Education Vital Signs: After School & Summer Programs

Time in school matters – and so does the time students spend outside of school. Studies show that longer school days can provide enrichment activities and help students who are behind begin to catch up with their peers. Sometimes, these extended hours are provided by the school district; other times, they are offered by nonprofits and other concerned groups. Such programs are an important service for many “latchkey” children -- students whose parents or guardians are working when they get out of school. And they are critically important in poor urban areas, where the streets may not be safe and high-risk students may be enticed to join gangs. The nonprofit Afterschool Alliance has long argued that after school programs make financial and public policy sense as well. For some children, they could tip the balance favorably between life on the streets (or in jail) and a productive future.

School Superintendent POV: A Study on Effective Use of Students’ Out-of-School Time

http://www.discoverchampions.com/pdf/Champions_NAA%20Survey_Results_10.11.11.pdf

A large majority of the superintendents participating in a recent survey about the benefits of out-of-school programs believe they are important (82 percent), can help improve kids’ social interaction skills (92 percent) and academic performance (93 percent), and can be useful in improving children’s math (95 percent) and reading skills (94 percent). Eighty-four percent of the superintendents surveyed for School Superintendent POV: A Study on Effective Use of Students’ Out-of-School Time say before- and afterschool programs offer their teachers additional opportunities to interact and bond with students.

October 2011




Making Summer Count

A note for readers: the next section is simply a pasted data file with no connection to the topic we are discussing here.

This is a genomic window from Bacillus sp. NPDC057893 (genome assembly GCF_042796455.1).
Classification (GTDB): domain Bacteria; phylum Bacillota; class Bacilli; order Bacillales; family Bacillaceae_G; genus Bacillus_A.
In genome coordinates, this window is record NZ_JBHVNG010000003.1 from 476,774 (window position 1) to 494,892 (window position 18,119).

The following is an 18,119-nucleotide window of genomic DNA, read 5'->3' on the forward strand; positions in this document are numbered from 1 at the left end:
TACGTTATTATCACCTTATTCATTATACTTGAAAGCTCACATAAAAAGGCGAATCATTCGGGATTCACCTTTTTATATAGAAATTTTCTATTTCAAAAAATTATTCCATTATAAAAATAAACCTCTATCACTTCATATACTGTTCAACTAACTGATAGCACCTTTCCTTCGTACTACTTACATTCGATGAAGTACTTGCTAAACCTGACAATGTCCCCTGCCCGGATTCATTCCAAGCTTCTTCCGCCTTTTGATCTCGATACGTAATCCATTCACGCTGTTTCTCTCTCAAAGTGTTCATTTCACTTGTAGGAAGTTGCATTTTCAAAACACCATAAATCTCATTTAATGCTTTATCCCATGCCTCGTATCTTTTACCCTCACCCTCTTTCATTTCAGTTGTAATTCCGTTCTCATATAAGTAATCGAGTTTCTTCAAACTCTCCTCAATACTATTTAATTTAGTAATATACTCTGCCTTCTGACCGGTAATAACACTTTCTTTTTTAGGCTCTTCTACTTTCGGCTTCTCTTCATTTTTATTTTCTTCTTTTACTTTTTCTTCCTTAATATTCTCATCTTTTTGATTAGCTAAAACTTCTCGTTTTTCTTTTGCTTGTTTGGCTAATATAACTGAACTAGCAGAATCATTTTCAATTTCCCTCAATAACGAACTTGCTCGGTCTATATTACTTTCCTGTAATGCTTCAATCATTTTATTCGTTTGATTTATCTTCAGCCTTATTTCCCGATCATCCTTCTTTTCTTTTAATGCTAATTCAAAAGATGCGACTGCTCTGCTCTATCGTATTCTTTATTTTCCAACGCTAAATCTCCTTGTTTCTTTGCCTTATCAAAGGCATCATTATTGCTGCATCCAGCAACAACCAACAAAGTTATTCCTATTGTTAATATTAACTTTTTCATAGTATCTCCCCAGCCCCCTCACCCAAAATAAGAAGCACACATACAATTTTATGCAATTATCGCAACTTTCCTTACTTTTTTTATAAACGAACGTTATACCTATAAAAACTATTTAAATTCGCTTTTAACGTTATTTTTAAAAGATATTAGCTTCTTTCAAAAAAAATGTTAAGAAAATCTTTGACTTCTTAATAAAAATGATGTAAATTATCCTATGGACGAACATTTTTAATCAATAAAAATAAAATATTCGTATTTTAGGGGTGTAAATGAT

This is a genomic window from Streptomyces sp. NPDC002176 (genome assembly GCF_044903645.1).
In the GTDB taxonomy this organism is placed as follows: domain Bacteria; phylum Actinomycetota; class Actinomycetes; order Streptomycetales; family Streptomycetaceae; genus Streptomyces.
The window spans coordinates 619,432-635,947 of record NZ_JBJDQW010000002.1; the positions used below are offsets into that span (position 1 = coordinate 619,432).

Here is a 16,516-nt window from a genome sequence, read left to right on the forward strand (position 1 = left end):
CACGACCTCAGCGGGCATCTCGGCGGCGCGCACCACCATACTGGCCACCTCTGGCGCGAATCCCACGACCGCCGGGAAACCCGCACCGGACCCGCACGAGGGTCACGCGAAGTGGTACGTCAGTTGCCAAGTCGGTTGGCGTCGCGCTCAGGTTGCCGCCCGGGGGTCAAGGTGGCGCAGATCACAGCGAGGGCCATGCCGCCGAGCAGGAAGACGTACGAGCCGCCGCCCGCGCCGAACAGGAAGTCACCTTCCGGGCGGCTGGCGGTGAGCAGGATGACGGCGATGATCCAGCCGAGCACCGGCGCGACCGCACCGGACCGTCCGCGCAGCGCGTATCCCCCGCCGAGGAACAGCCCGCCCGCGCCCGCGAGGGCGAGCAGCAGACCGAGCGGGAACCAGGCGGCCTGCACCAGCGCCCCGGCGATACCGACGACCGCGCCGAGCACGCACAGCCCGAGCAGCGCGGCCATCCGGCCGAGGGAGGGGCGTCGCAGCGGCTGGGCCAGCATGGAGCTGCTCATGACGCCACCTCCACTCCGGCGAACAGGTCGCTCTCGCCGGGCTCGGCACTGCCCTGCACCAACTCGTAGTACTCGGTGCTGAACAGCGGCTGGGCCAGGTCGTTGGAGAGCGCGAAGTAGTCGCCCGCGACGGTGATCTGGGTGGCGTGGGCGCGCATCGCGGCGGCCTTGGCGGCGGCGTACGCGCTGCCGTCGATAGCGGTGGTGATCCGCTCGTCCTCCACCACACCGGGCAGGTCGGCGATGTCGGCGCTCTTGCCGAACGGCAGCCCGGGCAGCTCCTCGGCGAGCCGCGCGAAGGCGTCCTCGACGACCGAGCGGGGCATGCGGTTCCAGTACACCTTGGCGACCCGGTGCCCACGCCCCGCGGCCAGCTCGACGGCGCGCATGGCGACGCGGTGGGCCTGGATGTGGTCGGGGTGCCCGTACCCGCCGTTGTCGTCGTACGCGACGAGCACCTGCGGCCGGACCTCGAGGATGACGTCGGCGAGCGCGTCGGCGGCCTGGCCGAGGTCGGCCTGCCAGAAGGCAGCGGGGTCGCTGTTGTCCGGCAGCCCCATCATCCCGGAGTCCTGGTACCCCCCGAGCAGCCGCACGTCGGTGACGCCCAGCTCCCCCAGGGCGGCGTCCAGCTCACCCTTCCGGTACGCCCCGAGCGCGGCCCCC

http://www.rand.org/content/dam/rand/pubs/monographs/2011/RAND_MG1120.pdf

Making Summer Count, a report by the RAND Corp., shows that summer programs effectively prevent the “summer slide” and that summer program participants do better in school. The authors say that cost is the usual barrier to implementing summer programs, and that these programs are most effective when district leaders plan early and invest in highly qualified staff, consider partnerships, think creatively about funding sources, and apply district best practices to their summer programs.

June 2011


Making Summer Count

http://www.rand.org/content/dam/rand/pubs/monographs/2011/RAND_MG1120.pdf

Making Summer Count, a report by the RAND Corp., shows that summer programs effectively prevent the “summer slide” and that summer program participants do better in school. The authors say that cost is the usual barrier to implementing summer programs, and that these programs are most effective when district leaders plan early and invest in highly qualified staff, consider partnerships, think creatively about funding sources, and apply district best practices to their summer programs.

June 2011


America After 3PM, Special Report on Summer
http://www.afterschoolalliance.org/documents/Special_Report_on_Summer_052510.pdf
Many years of research indicates that more than half of the achievement gap between ninth-grade lower- and higher-income youth results from summer learning loss. A new report, America After 3PM, Special Report on Summer, predicts that only 25 percent of U.S. children will attend summer learning programs this year. Summer learning loss disproportionately affects low-income youth and is part of the reason they are less likely to graduate high school and enter college, the report says.
May 2010

After-School Grows Up: Helping Teens Prepare for the Future